Social scientists have long been fascinated by the "bystander effect," in which ordinary people remain idle as evil deeds are done. A group of brave commuters at London's Canning Town station showed this year that the opposite can happen too: that everyday people can take swift heroic action when terrorists attempt to disrupt their way of life.
During a chilly October rush hour, a pair of young men—later revealed to be members of an apocalyptic cult—stormed the top of subway cars and began raving. Rather than flee from the chaos, commuters ran toward the threat, swarmed the cars, and bid the individuals to come down. When reason failed, they pelted the cult members with everyday objects—bottles of water and the like—before wrestling them from the train. At great personal peril, members of the crowd neutralized the disturbed young men on the ground, returning the crowded station to normal operations.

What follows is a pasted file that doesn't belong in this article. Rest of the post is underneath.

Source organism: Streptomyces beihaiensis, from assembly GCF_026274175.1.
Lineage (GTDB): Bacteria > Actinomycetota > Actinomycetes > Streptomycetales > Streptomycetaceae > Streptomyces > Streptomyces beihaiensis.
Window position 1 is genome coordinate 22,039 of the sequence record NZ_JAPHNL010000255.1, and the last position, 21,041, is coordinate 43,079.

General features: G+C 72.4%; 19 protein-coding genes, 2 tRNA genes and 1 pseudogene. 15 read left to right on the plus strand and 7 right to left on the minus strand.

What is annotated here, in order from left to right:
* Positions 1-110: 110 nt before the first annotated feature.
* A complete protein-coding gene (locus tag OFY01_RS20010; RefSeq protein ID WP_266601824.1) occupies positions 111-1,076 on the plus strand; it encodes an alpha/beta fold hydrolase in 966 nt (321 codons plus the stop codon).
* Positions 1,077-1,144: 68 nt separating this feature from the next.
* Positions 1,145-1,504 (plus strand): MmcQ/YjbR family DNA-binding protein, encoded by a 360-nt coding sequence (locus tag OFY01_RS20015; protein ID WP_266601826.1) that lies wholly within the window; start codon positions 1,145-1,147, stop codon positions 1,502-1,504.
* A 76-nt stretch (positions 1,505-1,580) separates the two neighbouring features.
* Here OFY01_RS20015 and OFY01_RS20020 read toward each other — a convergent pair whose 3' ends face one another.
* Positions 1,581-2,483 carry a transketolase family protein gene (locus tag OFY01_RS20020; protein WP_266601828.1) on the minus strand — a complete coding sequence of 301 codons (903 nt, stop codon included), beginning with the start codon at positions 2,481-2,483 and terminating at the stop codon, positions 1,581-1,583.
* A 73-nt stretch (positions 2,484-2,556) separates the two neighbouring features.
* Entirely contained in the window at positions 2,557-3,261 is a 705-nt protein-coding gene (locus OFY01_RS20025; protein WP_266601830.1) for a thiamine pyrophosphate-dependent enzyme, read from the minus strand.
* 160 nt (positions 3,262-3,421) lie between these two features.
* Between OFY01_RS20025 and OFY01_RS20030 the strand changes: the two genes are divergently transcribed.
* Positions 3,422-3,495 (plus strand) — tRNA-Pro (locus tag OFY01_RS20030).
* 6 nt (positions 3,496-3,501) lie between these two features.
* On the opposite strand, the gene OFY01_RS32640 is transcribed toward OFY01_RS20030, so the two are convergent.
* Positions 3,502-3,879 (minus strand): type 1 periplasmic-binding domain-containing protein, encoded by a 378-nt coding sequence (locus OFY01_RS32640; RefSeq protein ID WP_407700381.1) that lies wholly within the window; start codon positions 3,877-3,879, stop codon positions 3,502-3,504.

Luckily for the public, witnesses on the platform were able to document the whole episode so that the bravery of these anonymous heroes would not go unnoticed.
— Mahatir Pasha (@mahatir_pasha) October 17, 2019
As heroic as our Men in Blue are, it is inspiring when everyday people placed in extraordinary circumstances rise to the occasion and defend whatever the British equivalent is of the American Way of truth and justice, of apple pie and baseball.